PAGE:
Progressives see signs of hope fade after disappointing night

Primary results in California are adding to woes for progressives, who are seeing limits on the political support for their reformist vision of the country.

In San Francisco, voters recalled District Attorney Chesa Boudin (D), whose criminal justice and police reforms spooked residents who saw policies like cash bail stripped away under his tenure. At the same time, Rick Caruso, a Republican-turned-Democrat, had a surprisingly strong showing in the Los Angeles mayoral race while funneling tens of millions into a centrist, tough-on-crime platform and will face Rep. Karen Bass (D-Calif.), who has built a progressive reputation, in a runoff election.

The bleeding didn’t stop there. Just days prior, Texas officials announced anti-abortion rights Rep. Henry Cuellar (D-Texas), considered the most conservative Democrat in the House, had defeated activist and attorney Jessica Cisneros by fewer than 300 votes in the Democratic runoff for Texas’s 28th Congressional District, perhaps delivering the primary cycle’s biggest blow to progressives. And the week prior, Justice Democrats-backed Rana Abdelhamid suspended her House bid in New York.

The left wing saw glimmers of hope last month when longtime Rep. Kurt Schrader (D-Ore.) lost to liberal challenger Jamie Mcleod-Skinner in Oregon’s 5th Congressional District. Schrader, one of only two lawmakers President Biden endorsed, was seen as an obstructionist within his own party, and voters declined to re-elect him at an eighth term.

They also celebrated wins in Pennsylvania. Lt. Gov. John Fetterman (D) won a coveted Senate primary over moderate Rep. Conor Lamb (D), and activist Summer Lee edged out a win for a House seat that covers Pittsburgh.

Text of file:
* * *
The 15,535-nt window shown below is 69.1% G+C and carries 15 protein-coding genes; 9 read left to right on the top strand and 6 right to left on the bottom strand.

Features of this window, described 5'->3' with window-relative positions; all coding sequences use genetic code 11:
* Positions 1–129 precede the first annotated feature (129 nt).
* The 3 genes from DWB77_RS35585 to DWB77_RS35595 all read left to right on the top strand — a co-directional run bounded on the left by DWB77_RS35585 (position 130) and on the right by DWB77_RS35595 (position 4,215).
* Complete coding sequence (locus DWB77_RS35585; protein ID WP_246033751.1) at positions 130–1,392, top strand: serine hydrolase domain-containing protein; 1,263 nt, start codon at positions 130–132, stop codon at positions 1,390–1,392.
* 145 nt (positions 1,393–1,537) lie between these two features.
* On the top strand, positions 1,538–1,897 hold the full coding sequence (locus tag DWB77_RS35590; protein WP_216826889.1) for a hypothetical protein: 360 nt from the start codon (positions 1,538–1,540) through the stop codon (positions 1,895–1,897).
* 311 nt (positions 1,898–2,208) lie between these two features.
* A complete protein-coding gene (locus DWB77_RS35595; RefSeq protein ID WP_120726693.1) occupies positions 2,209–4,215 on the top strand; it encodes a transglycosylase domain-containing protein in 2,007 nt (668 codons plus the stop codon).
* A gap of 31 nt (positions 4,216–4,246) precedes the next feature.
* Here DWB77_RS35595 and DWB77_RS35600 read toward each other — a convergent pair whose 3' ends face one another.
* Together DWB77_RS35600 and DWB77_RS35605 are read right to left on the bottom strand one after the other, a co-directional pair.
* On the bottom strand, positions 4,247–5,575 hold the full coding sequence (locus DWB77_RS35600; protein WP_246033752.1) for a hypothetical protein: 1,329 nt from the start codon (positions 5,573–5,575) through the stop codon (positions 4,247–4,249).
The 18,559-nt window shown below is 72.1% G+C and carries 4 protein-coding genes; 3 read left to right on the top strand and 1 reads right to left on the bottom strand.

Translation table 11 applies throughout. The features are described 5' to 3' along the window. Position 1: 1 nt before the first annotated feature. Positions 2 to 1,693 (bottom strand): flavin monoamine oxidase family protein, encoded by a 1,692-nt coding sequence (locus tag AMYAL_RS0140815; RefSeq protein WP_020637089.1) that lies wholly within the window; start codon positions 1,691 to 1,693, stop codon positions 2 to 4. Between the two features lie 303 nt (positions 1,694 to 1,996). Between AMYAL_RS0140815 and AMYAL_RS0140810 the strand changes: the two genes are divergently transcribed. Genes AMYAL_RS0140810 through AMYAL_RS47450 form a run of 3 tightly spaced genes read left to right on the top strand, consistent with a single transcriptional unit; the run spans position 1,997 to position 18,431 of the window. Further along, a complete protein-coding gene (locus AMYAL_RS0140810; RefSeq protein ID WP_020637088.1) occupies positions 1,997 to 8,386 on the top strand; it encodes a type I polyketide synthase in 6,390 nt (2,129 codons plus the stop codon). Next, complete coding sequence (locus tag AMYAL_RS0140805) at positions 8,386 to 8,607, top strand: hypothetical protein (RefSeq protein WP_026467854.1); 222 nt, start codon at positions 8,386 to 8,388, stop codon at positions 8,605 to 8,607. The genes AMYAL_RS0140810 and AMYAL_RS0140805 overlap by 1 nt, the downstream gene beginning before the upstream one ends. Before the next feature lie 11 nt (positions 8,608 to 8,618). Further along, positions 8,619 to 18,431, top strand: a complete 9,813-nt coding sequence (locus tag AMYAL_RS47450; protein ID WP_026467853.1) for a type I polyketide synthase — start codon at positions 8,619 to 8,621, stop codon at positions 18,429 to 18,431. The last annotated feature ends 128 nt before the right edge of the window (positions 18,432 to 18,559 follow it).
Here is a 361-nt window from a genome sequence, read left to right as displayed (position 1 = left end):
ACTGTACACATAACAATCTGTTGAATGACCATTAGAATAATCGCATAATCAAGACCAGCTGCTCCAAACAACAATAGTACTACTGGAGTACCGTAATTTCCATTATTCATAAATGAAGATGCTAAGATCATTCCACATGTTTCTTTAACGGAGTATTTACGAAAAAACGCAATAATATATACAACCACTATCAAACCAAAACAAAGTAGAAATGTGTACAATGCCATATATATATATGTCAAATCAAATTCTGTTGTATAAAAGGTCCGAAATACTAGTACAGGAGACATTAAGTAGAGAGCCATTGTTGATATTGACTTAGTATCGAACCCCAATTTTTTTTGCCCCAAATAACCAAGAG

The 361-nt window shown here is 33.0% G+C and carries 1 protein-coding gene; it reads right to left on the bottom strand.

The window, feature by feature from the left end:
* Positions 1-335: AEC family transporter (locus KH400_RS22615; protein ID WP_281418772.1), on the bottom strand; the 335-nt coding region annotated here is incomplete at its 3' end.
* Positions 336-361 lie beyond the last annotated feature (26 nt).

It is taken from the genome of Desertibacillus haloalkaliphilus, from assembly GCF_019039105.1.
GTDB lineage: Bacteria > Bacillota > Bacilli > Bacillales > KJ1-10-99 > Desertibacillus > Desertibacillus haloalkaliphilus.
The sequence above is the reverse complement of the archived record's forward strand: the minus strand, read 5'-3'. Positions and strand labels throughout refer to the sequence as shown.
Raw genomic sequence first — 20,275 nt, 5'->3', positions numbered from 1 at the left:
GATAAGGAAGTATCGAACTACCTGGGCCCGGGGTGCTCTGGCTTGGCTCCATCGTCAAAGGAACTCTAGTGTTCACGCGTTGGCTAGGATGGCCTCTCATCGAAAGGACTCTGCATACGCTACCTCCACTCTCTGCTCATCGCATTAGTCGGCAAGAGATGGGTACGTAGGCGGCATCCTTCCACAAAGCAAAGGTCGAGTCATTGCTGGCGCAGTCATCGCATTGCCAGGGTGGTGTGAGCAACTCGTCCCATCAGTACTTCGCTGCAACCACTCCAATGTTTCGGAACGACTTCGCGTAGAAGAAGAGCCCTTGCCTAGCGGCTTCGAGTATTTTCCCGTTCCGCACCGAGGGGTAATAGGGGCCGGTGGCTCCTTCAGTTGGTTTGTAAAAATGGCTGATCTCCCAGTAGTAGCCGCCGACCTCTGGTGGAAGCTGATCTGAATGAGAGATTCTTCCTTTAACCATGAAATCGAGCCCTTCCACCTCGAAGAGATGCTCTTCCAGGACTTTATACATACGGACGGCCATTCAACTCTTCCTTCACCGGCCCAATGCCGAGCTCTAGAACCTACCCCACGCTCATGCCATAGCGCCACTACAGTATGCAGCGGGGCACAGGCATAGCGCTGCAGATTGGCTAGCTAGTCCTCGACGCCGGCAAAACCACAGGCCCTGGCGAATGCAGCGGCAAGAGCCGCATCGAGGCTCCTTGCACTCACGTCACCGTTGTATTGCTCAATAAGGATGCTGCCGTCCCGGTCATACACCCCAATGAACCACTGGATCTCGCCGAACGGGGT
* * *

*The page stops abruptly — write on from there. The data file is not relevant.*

But the latest defeats give a two steps forward, three steps back feeling for disspirited progressives desperate to keep their movement’s energy intact.

“The far left was talking a big game at the start of this cycle, but reality has intruded,” said Matt Bennett, co-founder of Third Way, a top centrist think tank.

“Democratic voters keep saying, over and over, that they do not want what the far left is selling. Deep-blue San Francisco has sent that message twice this year in recall elections. Voters in Minneapolis said the same, as did Democrats in New York City.”

In San Francisco, crime dominated the discussion. Considered one of the left’s biggest vulnerabilities, the issue proved to be a losing one at the ballot box, and validation for moderates who had for months warned of the electoral problems with the “defund the police” mentality.

For the activists and few progressive officeholders who embraced Boudin’s platform, an overwhelming number of voters didn’t. They rejected a belief that a softer approach on crime was needed in their city and proved that positions messaged toward safety were paramount.

Boudin, who came into office just three years ago with much adoration from liberals, was recalled by 61 percent, according to The Associated Press.

“Ultimately,” said Kevin Liao, a political operative with the Democratic consultancy Bryson Gillette, it’s about “making sure to address the feeling of safety that people are going through in their everyday lives.”